The Smithsonian’s American History Museum

Chuck and Lori's Travel Blog - Washington Monument and Snowy National Mall
Washington Monument On Snow-Covered National Mall
Chuck and Lori's Travel Blog - Entrance To The Smithsonian's National Museum of American History
The National Museum of American History

We only spent one day in Washington, and except for Randy, all of us had been there before. The National Mall was covered with a slushy, but brightly picturesque, snow. Over the course of a few hours, we took in the Washington Monument, the new World War II Memorial, the Vietnam Veteran’s Memorial, the Lincoln Monument, and the Korean War Veteran’s Memorial. But before that, we spent the morning in the Smithsonian’s National Museum of American History.

Back on a family vacation the summer of 2002, we took our semi-interested teen progeny to this and several others of the Smithsonian’s national museums. While the Smithsonian’s National Air and Space Museum is an awesome, not-to-be-missed museum, we think it’s unfortunate that it seems to get better play than the history museum. If you have kids in tow, granted, seeing airplanes and spaceships might be a better utilization of your family museum-going time, but otherwise, if you go to the nation’s capital, don’t miss the museum dedicated to the nation’s history and culture.

The National Museum of American History is packed with historical artifacts of all types, from an entire colonial era home relocated from Boston and reassembled inside the museum, to a Revolutionary War gunboat sunk in 1776, raised from the bottom of Lake Champlain in the 1930’s, and bequeathed to the Smithsonian in 1961.

One of the biggest (in size and popularity) exhibits is the original “Star Spangled Banner”, the actual flag that flew over Fort McHenry during the War of 1812 and inspired Francis Scott Key to write the lyrics to our National Anthem. When we visited in 2002, the flag had been removed for conservation, and in its place was a great presentation on how conservators were working to restore it. We looked forward to returning to see their work; unfortunately photography wasn’t allowed, but trust me that not only did they do a great job, but the new room it’s displayed in is impressive.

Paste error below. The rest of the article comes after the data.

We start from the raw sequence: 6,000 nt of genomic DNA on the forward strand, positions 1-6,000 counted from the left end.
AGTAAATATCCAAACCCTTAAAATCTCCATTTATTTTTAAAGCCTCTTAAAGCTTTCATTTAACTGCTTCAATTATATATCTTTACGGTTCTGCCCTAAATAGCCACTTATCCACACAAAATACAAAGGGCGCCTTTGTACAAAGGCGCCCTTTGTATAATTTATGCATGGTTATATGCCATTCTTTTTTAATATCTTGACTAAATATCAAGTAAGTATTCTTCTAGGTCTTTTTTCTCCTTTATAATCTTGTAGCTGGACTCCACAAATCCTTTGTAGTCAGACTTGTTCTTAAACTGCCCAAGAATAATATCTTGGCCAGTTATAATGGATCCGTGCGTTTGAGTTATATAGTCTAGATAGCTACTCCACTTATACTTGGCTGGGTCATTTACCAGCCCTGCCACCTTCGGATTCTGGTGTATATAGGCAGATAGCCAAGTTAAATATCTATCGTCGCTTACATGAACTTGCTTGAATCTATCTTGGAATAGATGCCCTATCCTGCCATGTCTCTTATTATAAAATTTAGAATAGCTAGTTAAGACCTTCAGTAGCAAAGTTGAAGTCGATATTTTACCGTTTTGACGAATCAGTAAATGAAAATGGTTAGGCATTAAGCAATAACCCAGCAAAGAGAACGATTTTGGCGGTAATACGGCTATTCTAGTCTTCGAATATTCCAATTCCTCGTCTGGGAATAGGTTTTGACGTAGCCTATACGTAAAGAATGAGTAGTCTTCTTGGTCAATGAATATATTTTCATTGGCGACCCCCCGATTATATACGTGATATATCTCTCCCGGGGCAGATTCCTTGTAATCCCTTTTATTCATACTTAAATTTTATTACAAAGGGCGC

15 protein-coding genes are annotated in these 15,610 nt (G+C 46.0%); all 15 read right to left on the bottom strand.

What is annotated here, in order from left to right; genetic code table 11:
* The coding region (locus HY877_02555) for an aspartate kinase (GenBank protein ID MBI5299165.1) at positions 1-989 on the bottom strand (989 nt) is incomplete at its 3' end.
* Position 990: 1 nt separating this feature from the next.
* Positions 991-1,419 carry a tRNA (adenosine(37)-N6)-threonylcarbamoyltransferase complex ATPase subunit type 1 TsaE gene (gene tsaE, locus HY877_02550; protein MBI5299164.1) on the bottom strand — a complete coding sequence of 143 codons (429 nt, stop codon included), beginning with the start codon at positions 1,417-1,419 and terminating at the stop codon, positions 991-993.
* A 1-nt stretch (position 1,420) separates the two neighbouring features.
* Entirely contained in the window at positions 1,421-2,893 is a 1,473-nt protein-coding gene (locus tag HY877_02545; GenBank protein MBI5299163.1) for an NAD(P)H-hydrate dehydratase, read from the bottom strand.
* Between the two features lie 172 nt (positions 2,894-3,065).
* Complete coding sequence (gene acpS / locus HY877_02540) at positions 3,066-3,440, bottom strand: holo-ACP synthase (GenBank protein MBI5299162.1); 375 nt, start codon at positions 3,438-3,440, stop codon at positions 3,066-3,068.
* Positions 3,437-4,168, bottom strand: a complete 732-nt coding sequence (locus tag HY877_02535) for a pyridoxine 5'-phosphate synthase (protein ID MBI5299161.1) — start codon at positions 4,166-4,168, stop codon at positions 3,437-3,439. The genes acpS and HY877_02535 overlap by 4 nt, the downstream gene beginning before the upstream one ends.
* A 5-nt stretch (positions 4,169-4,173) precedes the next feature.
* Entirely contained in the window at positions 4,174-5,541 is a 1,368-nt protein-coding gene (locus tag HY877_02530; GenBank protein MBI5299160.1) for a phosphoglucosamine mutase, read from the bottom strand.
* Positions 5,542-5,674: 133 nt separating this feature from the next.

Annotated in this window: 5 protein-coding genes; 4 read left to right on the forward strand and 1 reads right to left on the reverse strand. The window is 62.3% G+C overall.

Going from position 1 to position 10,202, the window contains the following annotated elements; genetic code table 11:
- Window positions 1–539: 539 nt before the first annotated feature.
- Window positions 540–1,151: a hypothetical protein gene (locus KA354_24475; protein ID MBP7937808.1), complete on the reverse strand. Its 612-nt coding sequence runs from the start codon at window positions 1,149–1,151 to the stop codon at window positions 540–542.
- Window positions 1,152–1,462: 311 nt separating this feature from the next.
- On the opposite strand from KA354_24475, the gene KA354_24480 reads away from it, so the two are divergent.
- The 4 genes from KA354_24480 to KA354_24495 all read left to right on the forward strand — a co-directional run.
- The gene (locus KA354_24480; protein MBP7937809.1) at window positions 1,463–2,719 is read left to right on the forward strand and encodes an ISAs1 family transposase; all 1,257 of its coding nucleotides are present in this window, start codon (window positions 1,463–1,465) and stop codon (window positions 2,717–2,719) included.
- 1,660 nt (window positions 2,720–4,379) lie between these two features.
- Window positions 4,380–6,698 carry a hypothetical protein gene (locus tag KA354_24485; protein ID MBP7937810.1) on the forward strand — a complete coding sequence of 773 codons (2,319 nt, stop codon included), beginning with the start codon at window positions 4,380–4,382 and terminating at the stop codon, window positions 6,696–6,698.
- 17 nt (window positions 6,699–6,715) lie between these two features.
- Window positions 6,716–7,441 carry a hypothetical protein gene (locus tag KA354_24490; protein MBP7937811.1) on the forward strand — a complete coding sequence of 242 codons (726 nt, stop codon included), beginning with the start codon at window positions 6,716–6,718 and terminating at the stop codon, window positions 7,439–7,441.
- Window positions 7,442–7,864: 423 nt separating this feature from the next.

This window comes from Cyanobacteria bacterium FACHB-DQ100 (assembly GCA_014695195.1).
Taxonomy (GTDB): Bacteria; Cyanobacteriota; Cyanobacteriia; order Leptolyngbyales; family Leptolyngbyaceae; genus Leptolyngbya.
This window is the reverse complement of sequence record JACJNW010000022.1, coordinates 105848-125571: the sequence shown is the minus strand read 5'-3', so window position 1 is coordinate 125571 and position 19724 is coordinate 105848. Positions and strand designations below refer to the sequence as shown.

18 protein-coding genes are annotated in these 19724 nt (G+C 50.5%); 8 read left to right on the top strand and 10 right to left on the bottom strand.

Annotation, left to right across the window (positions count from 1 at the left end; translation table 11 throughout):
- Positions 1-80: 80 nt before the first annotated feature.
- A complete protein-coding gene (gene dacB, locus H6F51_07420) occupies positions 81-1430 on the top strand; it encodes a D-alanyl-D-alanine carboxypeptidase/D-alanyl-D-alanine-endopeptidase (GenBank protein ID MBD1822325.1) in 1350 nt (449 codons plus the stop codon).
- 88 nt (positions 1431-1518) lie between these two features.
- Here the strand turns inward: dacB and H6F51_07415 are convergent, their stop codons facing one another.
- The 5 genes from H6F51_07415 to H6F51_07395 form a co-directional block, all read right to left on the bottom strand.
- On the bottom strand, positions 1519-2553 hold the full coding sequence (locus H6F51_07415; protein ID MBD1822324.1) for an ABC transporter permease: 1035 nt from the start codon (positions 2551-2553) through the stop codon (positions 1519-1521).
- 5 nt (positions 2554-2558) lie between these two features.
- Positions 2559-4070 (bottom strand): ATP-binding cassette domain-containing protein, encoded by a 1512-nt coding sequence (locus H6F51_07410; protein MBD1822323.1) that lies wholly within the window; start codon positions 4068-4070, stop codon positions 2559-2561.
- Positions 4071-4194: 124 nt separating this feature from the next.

Chuck and Lori's Travel Blog - Edison Light Bulb from 1891
Edison Incandescent Light Bulb From 1891

Back in 2002, we spent a lot of time (to the wife and children’s chagrin) in a room dedicated to the development of the digital computer. Big, water-cooled, tube-filled computers with less computing power than the freebie solar-powered calculators you readily throw away when you clean out your junk drawers are way cool, but we skipped that room this time around in favor of the room filled with all sorts of other innovations by Americans. Like an early Edison light bulb from 1891, one of the first ticker-tape machines, and early tube-shaped phonographs.

Speaking of tube-shaped phonographs, we came across a room with a fascinating display of early recording media, including wax cylinders and early vinyl discs. A recent project was completed to play some of those early recordings: no small feat, considering the playback equipment for some of the surviving media just doesn’t exist anymore. It was a bit eery to hear the actual recorded voice of Alexander Graham Bell (who competed against Edison to invent alternative recording and playback devices) from 1885.

Finally, in addition to all the artifacts of historical significance, and all the early inventions and innovations, the museum is a repository of all manner of items of American culture. Famously displayed are Archie and Edith Bunker’s chairs from the set of the TV series “All In The Family”. Among the many other fun items of American cultural interest, and of sentimental value to our generation, is Sesame Street’s Count von Count, who debuted in 1972.

“And when I’m done, I count myself! One count…”



Chuck and Lori's Travel Blog - Sesame Street's Count von Count
Sesame Street’s Count von Count




Chuck and Lori's Travel Blog - Archie and Edith Bunker's Chairs
Archie and Edith Bunker’s Chairs


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